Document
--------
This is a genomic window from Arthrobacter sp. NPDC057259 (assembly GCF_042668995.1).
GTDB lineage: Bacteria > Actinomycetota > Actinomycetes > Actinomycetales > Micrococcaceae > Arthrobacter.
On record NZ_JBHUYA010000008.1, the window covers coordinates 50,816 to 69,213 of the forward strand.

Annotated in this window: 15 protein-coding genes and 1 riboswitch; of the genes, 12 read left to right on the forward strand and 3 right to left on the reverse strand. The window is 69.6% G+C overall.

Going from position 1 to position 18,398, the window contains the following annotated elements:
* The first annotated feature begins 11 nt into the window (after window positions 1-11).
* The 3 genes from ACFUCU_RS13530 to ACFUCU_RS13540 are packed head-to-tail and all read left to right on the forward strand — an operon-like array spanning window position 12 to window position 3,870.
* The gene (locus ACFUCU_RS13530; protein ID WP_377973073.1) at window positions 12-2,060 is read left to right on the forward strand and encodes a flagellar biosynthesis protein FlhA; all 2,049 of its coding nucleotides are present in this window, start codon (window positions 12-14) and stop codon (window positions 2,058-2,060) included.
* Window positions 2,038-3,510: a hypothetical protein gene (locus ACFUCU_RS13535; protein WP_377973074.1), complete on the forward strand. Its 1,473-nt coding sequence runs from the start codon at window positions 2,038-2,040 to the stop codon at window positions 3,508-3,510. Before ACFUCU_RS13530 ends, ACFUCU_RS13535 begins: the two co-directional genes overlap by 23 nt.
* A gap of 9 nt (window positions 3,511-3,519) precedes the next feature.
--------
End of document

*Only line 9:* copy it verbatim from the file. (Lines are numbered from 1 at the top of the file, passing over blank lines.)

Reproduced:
* Window positions 2,038-3,510: a hypothetical protein gene (locus ACFUCU_RS13535; protein WP_377973074.1), complete on the forward strand. Its 1,473-nt coding sequence runs from the start codon at window positions 2,038-2,040 to the stop codon at window positions 3,508-3,510. Before ACFUCU_RS13530 ends, ACFUCU_RS13535 begins: the two co-directional genes overlap by 23 nt.